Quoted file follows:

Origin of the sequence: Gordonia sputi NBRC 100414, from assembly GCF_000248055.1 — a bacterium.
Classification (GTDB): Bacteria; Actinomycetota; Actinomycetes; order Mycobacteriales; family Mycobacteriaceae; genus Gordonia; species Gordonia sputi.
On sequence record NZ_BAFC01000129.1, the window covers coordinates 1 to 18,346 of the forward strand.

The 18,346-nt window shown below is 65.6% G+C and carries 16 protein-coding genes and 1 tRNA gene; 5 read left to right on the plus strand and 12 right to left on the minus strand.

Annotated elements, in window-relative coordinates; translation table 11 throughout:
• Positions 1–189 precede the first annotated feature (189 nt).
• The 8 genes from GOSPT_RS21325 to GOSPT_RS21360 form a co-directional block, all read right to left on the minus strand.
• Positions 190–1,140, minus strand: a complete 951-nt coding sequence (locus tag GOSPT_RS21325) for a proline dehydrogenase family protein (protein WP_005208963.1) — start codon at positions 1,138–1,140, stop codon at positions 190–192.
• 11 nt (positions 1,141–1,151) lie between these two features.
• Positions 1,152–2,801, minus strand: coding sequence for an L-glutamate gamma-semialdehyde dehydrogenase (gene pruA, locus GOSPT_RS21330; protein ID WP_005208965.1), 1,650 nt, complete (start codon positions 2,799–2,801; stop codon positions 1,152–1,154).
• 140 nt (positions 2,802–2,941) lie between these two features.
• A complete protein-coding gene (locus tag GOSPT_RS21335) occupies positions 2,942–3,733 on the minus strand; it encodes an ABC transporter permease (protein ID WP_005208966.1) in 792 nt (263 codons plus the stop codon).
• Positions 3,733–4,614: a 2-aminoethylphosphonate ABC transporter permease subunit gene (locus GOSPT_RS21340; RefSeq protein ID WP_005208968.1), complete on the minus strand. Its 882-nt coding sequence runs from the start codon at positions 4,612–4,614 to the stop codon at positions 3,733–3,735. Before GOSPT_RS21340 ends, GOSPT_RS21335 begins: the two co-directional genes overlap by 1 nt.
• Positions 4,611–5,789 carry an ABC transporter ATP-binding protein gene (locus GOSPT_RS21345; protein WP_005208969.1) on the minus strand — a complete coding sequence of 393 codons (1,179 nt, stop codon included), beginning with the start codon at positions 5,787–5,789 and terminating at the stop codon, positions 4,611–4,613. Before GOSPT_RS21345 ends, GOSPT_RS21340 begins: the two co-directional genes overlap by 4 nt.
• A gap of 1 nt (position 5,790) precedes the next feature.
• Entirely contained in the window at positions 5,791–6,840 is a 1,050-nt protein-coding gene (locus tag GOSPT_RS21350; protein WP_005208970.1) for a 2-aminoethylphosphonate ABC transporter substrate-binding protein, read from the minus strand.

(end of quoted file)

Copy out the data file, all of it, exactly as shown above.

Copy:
Origin of the sequence: Gordonia sputi NBRC 100414, from assembly GCF_000248055.1 — a bacterium.
Classification (GTDB): Bacteria; Actinomycetota; Actinomycetes; order Mycobacteriales; family Mycobacteriaceae; genus Gordonia; species Gordonia sputi.
On sequence record NZ_BAFC01000129.1, the window covers coordinates 1 to 18,346 of the forward strand.

The 18,346-nt window shown below is 65.6% G+C and carries 16 protein-coding genes and 1 tRNA gene; 5 read left to right on the plus strand and 12 right to left on the minus strand.

Annotated elements, in window-relative coordinates; translation table 11 throughout:
• Positions 1–189 precede the first annotated feature (189 nt).
• The 8 genes from GOSPT_RS21325 to GOSPT_RS21360 form a co-directional block, all read right to left on the minus strand.
• Positions 190–1,140, minus strand: a complete 951-nt coding sequence (locus tag GOSPT_RS21325) for a proline dehydrogenase family protein (protein WP_005208963.1) — start codon at positions 1,138–1,140, stop codon at positions 190–192.
• 11 nt (positions 1,141–1,151) lie between these two features.
• Positions 1,152–2,801, minus strand: coding sequence for an L-glutamate gamma-semialdehyde dehydrogenase (gene pruA, locus GOSPT_RS21330; protein ID WP_005208965.1), 1,650 nt, complete (start codon positions 2,799–2,801; stop codon positions 1,152–1,154).
• 140 nt (positions 2,802–2,941) lie between these two features.
• A complete protein-coding gene (locus tag GOSPT_RS21335) occupies positions 2,942–3,733 on the minus strand; it encodes an ABC transporter permease (protein ID WP_005208966.1) in 792 nt (263 codons plus the stop codon).
• Positions 3,733–4,614: a 2-aminoethylphosphonate ABC transporter permease subunit gene (locus GOSPT_RS21340; RefSeq protein ID WP_005208968.1), complete on the minus strand. Its 882-nt coding sequence runs from the start codon at positions 4,612–4,614 to the stop codon at positions 3,733–3,735. Before GOSPT_RS21340 ends, GOSPT_RS21335 begins: the two co-directional genes overlap by 1 nt.
• Positions 4,611–5,789 carry an ABC transporter ATP-binding protein gene (locus GOSPT_RS21345; protein WP_005208969.1) on the minus strand — a complete coding sequence of 393 codons (1,179 nt, stop codon included), beginning with the start codon at positions 5,787–5,789 and terminating at the stop codon, positions 4,611–4,613. Before GOSPT_RS21345 ends, GOSPT_RS21340 begins: the two co-directional genes overlap by 4 nt.
• A gap of 1 nt (position 5,790) precedes the next feature.
• Entirely contained in the window at positions 5,791–6,840 is a 1,050-nt protein-coding gene (locus tag GOSPT_RS21350; protein WP_005208970.1) for a 2-aminoethylphosphonate ABC transporter substrate-binding protein, read from the minus strand.